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Educators, students, win lawsuit against Secretary DeVos and Department of Education

A federal court ruled Friday that Secretary Betsy DeVos and the U.S. Department of Education broke the law by refusing to implement regulations designed to protect students enrolled in online higher education programs. The court ordered the Department to implement the rules within 30 days. The decision is a significant setback for the Trump administration’s deregulatory agenda, and a victory for the National Education Association, the California Teachers Association, and students. The plaintiffs were represented by the National Student Legal Defense Network, a nonprofit organization that advocates for students’ rights through litigation.

The lawsuit challenged the Education Department’s delay of requirements for online universities to notify students about compliance with state licensing requirements, or adverse actions from a state or accreditor. Without these protections, students could spend time and money in programs that don’t meet their goals and may saddle them with debt for a degree that doesn’t advance their careers. The Department of Education admitted in its own filings that delaying the disclosures would “make it harder for students to access available consumer protections.”

While enrollment in online courses and degree programs has grown exponentially over the last decade, under DeVos’s leadership the Department took the shocking step of rescinding protections for students pursuing online degrees — protections students need now more than ever. The rules, which will take effect on May 26, also ensure that state regulators have sufficient tools to oversee online institutions, including schools that enroll students in a state without having a physical presence in that state.

“Time and again, Betsy DeVos and the Trump administration have inexplicably and brazenly set their sights on rolling back vital protections for students, and in this case, did so unlawfully. The federal court’s decision is a victory for students, transparency and common sense.” said NEA President Lily Eskelsen García. “We must ensure that students have access to the critical information needed to make decisions about their educational opportunities and are protected from predatory attacks. We are thrilled that these protections will be there for our members and for all students who enroll in online programs.”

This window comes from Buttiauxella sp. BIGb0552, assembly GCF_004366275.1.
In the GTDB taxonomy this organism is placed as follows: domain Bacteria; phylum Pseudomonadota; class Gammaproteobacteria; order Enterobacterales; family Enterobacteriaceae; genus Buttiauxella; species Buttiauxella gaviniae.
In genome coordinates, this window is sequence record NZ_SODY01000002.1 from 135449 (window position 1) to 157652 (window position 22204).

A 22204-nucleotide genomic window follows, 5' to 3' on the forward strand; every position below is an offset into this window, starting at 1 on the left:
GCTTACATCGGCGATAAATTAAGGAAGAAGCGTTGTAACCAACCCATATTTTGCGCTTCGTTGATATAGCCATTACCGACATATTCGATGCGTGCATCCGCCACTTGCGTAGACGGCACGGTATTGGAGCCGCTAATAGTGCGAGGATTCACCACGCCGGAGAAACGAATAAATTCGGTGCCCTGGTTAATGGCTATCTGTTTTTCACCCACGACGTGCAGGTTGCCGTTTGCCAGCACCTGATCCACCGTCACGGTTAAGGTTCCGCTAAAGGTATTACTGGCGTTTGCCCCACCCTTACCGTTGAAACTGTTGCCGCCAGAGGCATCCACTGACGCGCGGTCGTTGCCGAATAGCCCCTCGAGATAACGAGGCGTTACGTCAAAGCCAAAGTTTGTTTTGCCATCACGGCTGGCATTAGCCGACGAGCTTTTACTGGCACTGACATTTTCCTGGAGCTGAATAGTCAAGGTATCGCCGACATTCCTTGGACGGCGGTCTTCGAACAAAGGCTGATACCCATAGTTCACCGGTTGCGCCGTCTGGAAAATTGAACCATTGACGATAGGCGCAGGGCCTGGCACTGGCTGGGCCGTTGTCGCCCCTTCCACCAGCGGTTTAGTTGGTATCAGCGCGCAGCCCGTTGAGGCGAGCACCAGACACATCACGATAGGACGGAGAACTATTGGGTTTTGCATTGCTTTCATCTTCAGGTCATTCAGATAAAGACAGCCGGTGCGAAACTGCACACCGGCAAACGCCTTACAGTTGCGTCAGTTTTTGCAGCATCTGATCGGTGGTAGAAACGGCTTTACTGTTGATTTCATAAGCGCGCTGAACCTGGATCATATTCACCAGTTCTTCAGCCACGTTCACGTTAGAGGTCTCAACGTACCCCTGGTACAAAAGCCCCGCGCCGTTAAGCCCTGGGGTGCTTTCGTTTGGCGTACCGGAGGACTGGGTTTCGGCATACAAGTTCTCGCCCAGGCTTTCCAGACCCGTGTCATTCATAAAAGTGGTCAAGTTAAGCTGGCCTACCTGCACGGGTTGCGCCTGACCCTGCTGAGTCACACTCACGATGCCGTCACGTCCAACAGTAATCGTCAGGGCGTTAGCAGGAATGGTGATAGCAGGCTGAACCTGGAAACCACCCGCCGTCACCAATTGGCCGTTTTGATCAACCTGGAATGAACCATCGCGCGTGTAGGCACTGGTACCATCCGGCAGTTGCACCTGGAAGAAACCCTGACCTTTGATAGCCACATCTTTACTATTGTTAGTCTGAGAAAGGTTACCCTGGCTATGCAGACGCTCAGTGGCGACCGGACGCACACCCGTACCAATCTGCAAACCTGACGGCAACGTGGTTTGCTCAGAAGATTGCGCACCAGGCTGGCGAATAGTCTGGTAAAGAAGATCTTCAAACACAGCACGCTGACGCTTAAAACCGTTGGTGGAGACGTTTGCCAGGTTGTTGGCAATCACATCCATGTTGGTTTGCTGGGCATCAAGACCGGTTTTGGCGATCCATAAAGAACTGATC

“Betsy DeVos’ latest move that removes students’ protections from predatory online universities is a direct attack on our students and their future. The common-sense disclosures help prospective and enrolled students evaluate the legitimacy of online programs and the institution that offers them. Without them, students like Stephanie Portilla could end up saddled with debt and stuck with a worthless degree they can’t use,” said CTA President Eric Heins.

“Now Betsy DeVos will be forced to implement the Obama-era regulations that allow states to regulate online programs wherever they enroll students. It has been clear from day one that Betsy DeVos has little regard for students. This decision, and others like it, shows she doesn’t much care about following the law, either,” said NSLDN President Aaron Ament. “We will not allow this administration to use illegal shortcuts to more quickly dismantle protections for students.”

According to the court’s order, the Department of Education has 30 days to implement the state authorization rule. Originally issued in December 2016 and scheduled to have taken effect in July 2018, the rule will protect students in online, distance or correspondence programs. The rule provides important protections, including common sense disclosures to help prospective and enrolled students evaluate the legitimacy of both the online program and the institution that offers it, preventing students from wasting time and money on programs that will not help them further their careers. The disclosures include information about whether the program would permit the student to meet the licensing requirements in the student’s state and whether the school is under investigation by the state or accreditor for its online programs.

The order is available here.

 

About the National Education Association: The National Education Association is the nation’s largest professional employee organization, representing more than 3 million elementary and secondary teachers, higher education faculty, education support professionals, school administrators, retired educators and students preparing to become teachers. Learn more at www.nea.org and follow on Twitter at @NEAmedia.

About the California Teachers Association: The 325,000-member California Teachers Association is affiliated with the 3 million-member National Education Association. Find out more at www.cta.org and follow on Twitter at @WeAreCTA.

About the National Student Legal Defense Network: The National Student Legal Defense Network is a non-profit organization that works, through litigation and advocacy, to advance students’ rights to educational opportunity and to ensure that higher education provides a launching point for economic mobility. Learn more at www.defendstudents.org and follow on Twitter at @StudentLegalNet.

Tags   Litigation